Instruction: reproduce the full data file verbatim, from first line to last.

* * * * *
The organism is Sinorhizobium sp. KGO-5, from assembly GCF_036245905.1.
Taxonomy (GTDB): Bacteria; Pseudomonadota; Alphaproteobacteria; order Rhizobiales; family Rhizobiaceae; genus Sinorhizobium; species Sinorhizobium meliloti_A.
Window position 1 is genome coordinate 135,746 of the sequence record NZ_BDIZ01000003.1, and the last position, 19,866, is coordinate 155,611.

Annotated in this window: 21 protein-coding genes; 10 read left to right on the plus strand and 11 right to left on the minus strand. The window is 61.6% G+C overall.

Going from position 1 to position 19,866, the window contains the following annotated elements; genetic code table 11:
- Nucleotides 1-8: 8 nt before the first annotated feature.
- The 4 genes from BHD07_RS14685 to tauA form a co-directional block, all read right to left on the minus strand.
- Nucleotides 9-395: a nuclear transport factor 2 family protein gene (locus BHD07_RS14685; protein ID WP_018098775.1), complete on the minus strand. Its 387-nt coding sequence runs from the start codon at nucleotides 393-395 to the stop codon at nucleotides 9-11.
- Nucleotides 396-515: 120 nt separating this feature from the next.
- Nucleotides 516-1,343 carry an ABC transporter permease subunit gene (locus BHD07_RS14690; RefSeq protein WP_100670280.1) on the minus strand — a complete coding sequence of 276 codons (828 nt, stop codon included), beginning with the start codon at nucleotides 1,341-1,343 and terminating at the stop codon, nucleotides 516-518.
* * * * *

The organism is Sinorhizobium sp. KGO-5, from assembly GCF_036245905.1.
Taxonomy (GTDB): Bacteria; Pseudomonadota; Alphaproteobacteria; order Rhizobiales; family Rhizobiaceae; genus Sinorhizobium; species Sinorhizobium meliloti_A.
Window position 1 is genome coordinate 135,746 of the sequence record NZ_BDIZ01000003.1, and the last position, 19,866, is coordinate 155,611.

Annotated in this window: 21 protein-coding genes; 10 read left to right on the plus strand and 11 right to left on the minus strand. The window is 61.6% G+C overall.

Going from position 1 to position 19,866, the window contains the following annotated elements; genetic code table 11:
- Nucleotides 1-8: 8 nt before the first annotated feature.
- The 4 genes from BHD07_RS14685 to tauA form a co-directional block, all read right to left on the minus strand.
- Nucleotides 9-395: a nuclear transport factor 2 family protein gene (locus BHD07_RS14685; protein ID WP_018098775.1), complete on the minus strand. Its 387-nt coding sequence runs from the start codon at nucleotides 393-395 to the stop codon at nucleotides 9-11.
- Nucleotides 396-515: 120 nt separating this feature from the next.
- Nucleotides 516-1,343 carry an ABC transporter permease subunit gene (locus BHD07_RS14690; RefSeq protein WP_100670280.1) on the minus strand — a complete coding sequence of 276 codons (828 nt, stop codon included), beginning with the start codon at nucleotides 1,341-1,343 and terminating at the stop codon, nucleotides 516-518.